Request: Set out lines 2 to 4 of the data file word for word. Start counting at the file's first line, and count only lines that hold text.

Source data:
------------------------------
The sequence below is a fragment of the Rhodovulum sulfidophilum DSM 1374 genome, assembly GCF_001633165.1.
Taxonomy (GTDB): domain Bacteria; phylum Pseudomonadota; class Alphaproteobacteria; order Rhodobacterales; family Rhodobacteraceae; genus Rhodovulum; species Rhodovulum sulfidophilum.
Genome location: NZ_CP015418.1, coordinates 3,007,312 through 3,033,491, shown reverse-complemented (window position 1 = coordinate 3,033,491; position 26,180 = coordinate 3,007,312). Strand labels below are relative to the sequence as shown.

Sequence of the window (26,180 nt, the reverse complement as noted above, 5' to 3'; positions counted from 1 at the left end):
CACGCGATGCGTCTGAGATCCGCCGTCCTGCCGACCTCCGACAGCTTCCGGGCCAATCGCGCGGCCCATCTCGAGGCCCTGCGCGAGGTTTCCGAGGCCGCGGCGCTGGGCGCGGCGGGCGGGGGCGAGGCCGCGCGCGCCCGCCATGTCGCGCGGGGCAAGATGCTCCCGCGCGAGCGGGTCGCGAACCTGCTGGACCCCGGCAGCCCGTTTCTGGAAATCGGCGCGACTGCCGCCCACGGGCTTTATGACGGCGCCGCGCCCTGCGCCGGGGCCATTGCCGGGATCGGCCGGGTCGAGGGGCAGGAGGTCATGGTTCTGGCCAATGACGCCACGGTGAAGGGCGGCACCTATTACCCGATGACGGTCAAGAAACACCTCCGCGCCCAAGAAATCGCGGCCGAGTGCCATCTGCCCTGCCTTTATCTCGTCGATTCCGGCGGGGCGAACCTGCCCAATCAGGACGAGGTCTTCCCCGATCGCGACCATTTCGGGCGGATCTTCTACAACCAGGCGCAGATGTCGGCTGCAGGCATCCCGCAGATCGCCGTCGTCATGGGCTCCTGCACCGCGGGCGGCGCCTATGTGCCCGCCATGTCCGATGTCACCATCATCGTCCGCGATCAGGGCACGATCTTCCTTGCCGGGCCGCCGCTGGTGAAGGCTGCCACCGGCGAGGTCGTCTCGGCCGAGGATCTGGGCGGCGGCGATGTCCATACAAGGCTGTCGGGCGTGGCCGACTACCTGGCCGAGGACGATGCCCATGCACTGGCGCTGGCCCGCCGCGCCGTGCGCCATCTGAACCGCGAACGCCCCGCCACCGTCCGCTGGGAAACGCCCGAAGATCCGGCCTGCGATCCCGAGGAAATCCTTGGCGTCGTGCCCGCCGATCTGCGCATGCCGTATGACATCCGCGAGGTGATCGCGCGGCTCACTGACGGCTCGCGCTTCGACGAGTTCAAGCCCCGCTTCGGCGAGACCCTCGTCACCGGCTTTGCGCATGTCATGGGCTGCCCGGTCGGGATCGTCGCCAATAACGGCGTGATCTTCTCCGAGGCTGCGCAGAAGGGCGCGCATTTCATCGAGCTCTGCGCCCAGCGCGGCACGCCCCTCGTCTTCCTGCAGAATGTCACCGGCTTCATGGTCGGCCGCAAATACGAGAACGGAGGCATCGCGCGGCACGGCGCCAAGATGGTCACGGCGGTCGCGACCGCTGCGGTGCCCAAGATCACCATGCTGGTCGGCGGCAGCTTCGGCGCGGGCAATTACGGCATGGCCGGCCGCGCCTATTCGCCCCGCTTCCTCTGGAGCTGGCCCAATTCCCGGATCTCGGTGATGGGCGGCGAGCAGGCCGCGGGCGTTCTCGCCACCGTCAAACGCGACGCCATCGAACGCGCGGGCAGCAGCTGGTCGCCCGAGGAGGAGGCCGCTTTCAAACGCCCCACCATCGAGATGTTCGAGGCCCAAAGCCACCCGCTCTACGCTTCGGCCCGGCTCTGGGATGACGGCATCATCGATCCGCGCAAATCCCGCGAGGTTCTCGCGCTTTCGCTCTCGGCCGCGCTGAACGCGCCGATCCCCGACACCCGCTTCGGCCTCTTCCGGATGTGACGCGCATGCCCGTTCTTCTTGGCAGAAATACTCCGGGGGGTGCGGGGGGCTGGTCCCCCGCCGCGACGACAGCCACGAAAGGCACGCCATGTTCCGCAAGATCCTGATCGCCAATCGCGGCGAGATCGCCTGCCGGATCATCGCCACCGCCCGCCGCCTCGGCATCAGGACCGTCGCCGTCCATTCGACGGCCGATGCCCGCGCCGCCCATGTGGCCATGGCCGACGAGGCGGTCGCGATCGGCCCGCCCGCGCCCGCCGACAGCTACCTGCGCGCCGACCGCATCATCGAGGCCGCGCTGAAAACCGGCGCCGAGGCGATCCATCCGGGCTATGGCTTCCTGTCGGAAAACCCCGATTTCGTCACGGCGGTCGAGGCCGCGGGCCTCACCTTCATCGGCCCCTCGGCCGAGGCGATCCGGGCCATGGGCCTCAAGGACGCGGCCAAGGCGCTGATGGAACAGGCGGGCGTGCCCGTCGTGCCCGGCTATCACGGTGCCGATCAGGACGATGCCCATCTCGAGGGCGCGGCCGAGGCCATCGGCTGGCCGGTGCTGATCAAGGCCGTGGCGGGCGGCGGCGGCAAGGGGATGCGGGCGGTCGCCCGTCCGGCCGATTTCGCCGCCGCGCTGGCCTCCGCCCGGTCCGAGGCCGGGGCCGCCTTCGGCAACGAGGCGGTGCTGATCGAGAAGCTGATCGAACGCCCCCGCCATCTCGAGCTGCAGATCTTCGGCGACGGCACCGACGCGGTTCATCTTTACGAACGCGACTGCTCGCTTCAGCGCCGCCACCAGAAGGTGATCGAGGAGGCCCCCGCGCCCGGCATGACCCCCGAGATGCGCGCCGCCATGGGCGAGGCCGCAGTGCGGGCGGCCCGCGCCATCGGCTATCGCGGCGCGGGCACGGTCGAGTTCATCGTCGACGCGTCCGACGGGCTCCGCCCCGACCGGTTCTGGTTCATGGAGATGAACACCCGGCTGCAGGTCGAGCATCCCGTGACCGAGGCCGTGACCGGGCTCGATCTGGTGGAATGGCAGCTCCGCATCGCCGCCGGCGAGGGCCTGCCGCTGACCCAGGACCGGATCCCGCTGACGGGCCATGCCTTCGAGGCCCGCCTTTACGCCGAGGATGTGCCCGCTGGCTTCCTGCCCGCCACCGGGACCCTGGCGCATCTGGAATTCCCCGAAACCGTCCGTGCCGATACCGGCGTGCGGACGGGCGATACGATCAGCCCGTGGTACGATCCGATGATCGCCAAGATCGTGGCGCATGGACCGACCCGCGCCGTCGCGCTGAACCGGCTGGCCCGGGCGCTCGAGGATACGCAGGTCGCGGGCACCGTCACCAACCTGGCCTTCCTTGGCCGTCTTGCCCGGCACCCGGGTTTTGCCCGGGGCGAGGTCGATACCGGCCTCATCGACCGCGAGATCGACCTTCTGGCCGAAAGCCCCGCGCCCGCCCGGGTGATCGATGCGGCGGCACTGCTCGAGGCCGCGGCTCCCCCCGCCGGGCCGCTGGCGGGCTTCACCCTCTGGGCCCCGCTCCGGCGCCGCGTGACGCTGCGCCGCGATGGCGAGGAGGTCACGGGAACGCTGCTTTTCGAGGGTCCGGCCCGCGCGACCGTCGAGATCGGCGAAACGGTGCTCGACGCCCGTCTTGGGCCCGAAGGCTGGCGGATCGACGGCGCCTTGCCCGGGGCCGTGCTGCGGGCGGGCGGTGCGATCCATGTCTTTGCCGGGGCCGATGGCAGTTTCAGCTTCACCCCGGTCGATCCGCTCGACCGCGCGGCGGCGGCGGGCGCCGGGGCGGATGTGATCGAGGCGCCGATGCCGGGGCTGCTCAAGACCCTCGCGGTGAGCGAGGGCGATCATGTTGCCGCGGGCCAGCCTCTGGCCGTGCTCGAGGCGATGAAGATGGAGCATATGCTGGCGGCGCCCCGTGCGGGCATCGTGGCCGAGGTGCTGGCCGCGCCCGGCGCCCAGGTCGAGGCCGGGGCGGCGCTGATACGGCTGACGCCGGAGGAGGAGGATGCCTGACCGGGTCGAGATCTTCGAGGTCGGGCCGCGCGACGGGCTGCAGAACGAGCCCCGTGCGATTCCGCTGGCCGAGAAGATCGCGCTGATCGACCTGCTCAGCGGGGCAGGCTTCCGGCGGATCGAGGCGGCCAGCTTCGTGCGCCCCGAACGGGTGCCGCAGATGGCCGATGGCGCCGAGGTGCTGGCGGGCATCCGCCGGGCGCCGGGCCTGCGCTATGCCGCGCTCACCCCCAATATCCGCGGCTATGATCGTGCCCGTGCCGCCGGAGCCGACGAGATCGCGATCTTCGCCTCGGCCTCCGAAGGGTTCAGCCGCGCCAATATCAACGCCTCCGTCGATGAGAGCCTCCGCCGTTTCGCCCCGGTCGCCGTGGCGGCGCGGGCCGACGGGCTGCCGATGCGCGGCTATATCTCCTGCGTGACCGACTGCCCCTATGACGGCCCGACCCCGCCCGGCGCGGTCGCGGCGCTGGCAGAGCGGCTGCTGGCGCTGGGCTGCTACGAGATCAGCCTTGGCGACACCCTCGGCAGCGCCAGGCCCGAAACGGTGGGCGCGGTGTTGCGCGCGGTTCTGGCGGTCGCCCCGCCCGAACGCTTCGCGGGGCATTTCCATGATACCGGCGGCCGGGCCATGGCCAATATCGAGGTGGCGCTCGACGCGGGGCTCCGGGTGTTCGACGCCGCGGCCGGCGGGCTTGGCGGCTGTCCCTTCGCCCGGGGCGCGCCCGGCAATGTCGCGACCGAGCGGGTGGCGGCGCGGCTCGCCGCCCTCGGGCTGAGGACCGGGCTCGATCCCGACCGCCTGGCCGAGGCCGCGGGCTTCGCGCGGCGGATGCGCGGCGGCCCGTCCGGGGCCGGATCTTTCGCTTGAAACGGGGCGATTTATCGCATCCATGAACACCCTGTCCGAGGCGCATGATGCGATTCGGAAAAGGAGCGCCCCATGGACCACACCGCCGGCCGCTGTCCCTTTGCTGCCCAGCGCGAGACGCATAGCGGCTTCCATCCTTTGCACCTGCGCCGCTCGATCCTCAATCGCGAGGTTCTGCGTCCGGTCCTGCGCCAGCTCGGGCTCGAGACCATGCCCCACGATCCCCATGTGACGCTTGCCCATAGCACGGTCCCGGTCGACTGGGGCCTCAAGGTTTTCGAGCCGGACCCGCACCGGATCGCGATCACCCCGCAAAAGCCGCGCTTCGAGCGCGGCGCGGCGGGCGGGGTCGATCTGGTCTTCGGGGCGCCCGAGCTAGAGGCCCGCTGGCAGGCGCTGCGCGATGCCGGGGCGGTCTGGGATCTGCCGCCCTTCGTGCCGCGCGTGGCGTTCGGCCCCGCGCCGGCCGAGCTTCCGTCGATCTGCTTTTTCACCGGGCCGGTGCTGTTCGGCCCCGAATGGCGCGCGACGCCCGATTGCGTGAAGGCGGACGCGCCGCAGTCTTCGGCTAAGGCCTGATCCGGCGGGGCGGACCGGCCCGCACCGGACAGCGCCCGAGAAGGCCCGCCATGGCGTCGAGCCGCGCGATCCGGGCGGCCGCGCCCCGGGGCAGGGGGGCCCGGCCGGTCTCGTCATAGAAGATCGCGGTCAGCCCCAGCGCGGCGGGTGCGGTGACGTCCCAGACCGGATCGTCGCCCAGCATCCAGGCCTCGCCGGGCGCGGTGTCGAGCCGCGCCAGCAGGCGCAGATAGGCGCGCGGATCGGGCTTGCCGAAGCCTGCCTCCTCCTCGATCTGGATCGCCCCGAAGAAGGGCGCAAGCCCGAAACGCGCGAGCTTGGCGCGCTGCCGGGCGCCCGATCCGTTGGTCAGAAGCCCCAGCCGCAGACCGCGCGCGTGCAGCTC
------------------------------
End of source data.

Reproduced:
Taxonomy (GTDB): domain Bacteria; phylum Pseudomonadota; class Alphaproteobacteria; order Rhodobacterales; family Rhodobacteraceae; genus Rhodovulum; species Rhodovulum sulfidophilum.
Genome location: NZ_CP015418.1, coordinates 3,007,312 through 3,033,491, shown reverse-complemented (window position 1 = coordinate 3,033,491; position 26,180 = coordinate 3,007,312). Strand labels below are relative to the sequence as shown.

Sequence of the window (26,180 nt, the reverse complement as noted above, 5' to 3'; positions counted from 1 at the left end):